Tuesday, April 26, 2011

Bake for the Quake exceeds

Bake For The Quake exceeded all goals on April 20, when over 650 people showed up at the Roundhouse in Vancouver and helped raise $7,136. All proceeds from the sale of baked goods, raffles, silent auctions and donations will go to Doctors Without Borders to help their work in Japan.

I am very proud to have been a part of this wonderful display of caring and generosity and I am very grateful to everyone who bought the focaccia I had for sale. 100% of the sales was donated to Bake For The Quake.

I'd like to say a very big thank you to everyone who has tweeted about my bread, you are all very kind and make the long hours worth it.

A special thank you and kudos to the hardworking organizers:
Melody Fury http://www.gourmetfury.com/ & http://www.vancouverfoodtour.com/
Joy Jose http://www.gourmeted.com/

See you all again soon.

Bake for the Quake by photographer, Mananetwork

Monday, April 11, 2011

Don't miss Bake For The Quake, April 20


Focaccia stuffed with Mushrooms, Arugula & Garlic
Focaccia stuffed with Curried Chickpeas & Spinach
Capers & Olive Focaccia
Tomato & Rosemary Focaccia
Mixed Herbs & Lemon Focaccia

Crust is so very proud to bring these wonderful breads to Bake For The Quake and be among the stellar lineup of Vancouver bakers who will be raising money for Doctors Without Borders working with victims of the recent earthquake in Japan.

Drawing on the traditions of Italian, British and French breads and pies, Crust unashamedly blends tradition with today's tastes. Bold flavours in subtle combinations is the hallmark of everything Crust produces.

My plan is to establish Crust as a food truck and store and I am seeking a food-loving business partner who is as passionate about accounting and marketing as I am about making delicious treats and staples.

Tuesday, April 5, 2011

Bake For The Quake - April 20, The Roundhouse, Vancouver

On April 20, Crust will be helping to raise money to support Doctors Without Borders working in the areas of Japan devastated by the earthquake and tsunami of March 11.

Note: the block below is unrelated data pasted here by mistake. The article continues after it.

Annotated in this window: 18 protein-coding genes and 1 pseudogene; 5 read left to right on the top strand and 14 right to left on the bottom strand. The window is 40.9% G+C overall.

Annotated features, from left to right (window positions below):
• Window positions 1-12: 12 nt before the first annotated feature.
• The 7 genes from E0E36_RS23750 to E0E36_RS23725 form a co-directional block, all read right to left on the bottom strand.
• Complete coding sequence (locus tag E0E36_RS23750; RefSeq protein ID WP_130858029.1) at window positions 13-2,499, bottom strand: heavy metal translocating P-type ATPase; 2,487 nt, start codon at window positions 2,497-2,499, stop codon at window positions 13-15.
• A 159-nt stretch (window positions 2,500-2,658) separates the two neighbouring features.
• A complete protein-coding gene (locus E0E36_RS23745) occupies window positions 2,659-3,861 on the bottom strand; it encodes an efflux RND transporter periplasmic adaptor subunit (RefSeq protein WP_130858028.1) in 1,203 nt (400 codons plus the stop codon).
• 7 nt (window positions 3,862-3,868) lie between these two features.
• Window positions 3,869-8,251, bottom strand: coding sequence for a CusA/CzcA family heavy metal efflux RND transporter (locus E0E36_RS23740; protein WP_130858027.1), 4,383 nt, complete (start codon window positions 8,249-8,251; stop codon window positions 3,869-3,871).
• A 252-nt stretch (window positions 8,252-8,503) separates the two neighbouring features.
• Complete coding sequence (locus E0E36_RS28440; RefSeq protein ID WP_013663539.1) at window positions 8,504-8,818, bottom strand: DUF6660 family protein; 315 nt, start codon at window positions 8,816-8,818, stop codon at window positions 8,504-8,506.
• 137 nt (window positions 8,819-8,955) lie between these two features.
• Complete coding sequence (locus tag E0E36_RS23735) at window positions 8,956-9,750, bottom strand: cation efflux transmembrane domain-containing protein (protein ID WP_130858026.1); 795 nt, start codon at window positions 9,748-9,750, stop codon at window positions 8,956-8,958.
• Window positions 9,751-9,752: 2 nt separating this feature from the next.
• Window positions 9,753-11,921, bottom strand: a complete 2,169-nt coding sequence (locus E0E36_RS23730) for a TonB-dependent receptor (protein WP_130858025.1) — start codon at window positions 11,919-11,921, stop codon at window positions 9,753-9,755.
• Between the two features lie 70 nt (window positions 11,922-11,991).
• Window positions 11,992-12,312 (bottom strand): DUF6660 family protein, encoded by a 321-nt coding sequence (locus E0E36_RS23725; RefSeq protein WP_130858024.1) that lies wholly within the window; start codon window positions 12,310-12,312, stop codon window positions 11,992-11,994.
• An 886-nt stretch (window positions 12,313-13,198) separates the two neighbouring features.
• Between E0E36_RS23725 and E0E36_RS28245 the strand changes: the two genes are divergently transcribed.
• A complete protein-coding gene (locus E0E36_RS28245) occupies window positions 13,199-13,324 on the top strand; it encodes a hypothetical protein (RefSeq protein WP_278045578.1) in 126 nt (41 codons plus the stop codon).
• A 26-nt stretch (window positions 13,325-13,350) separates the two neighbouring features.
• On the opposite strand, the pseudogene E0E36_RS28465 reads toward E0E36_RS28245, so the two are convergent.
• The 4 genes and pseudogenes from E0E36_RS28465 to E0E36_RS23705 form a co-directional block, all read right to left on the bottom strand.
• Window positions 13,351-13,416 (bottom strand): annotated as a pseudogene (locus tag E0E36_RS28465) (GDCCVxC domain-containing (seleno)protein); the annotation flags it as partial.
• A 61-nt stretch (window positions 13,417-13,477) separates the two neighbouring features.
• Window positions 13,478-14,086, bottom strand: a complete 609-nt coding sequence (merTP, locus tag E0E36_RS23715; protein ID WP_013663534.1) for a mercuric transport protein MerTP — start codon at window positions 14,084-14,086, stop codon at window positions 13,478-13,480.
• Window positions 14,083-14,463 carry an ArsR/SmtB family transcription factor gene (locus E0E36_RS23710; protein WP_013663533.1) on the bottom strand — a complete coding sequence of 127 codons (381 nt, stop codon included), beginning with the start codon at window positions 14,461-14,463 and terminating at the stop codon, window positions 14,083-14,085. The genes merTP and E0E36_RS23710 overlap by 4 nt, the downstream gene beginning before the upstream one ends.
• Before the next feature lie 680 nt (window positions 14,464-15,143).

Focaccia stuffed with Mushrooms, Arugula & Garlic
Focaccia stuffed with Curried Chickpeas & Spinach
Capers & Olive Focaccia
Tomato & Rosemary Focaccia
Mixed Herbs & Lemon Focaccia

The stuffed focaccia make a complete meal, the others are flavoured and make the perfect host for your favourite sandwich fillings.

Along with many other bakers in Vancouver, Crust has pledged to donate 100% of sales to this important cause.  Bring your containers and shopping bags and buy your lunch for the next few days, or better still fill your freezer with delicious breads, cookies and cakes to enjoy when the mood takes you.

Read all about this special event at: 

Saturday, April 2, 2011

I just made cheese for the very first time!

Ricotta...and it's surprisingly easy...

A few weeks ago Ted Allen from Chopped @ChopTedAllen tweeted a link to make ricotta which peeked my interest so I marked it as a favourite http://epi.us/epZKBx

If you've ever made bread or used yeast in any way you'll know how magical it is to see what comes from mixing simple ingredients. Making ricotta is just as magical, the milk gets hot and then you're spooning clumps of cheese from the liquid.
Basically, you bring 2 litres of whole milk and 2 cups of buttermilk to 175 degrees over a high heat stirring constantly. then turn off the heat, but leave the pot over the cooling heat ring.With a large holey spoon gently skim off the curds that form and put them in a cheesecloth lined colander. This is the time consuming part but it's rewarding and relaxing. I found letting the milk stand for a minute between skimming resulted in skimming more fully formed curds.

When the milk stops producing curds lightly squeeze the curds in the cheesecloth to remove some of the liquid. Be very gentle, it's easy to over squeeze and produce a dry cheese. Gently stir through a sprinkling of salt. Let the cheese rest then cover and refrigerate. 

Yeilds about 1.5 cups of ricotta.

Friday, April 1, 2011

quick recipe #9 Chish 'n' Fips

serves one, greedily

Wash and thickly slice 1.5 Yukon Gold potatoes, or any other waxy potato.  Toss the slices in a little sunflower and olive oil and black pepper.  Spead in a single layer in a baking dish and put in a hot oven, 400c for about 30 mins.

In 3 seperate shallow bowls place some cornstarch (cornflour in the UK), one beaten egg and some panko (Japanese breadcrumbs). Add to the cornstarch one tsp of garlic powder. You could add here any dried spice or herbs you enjoy, but the flavouring should be only a slight hint in the background. Heat 1.5 tbsp olive oil in a nonstick pan.   

Wash and pat dry a fish fillet, I used a thick fillet of Ling Cod, which was tender, moist and delicious but any white fish will be good.

Cover the fish in cornstarch and shake off the excess. Dip in the beaten egg until completely covered. Roll in the panko for an even covering. Fry the fish in the hot oil over a medium heat until golden brown and cooked through, 7-8 mins each side.

Meanwhile, warm some organic canned peas in a small saucepan. It's your preference, but I think canned peas have a better flavour than frozen.

Serve with malt vinegar, a good twist of black pepper and a sprinkle of good quality salt.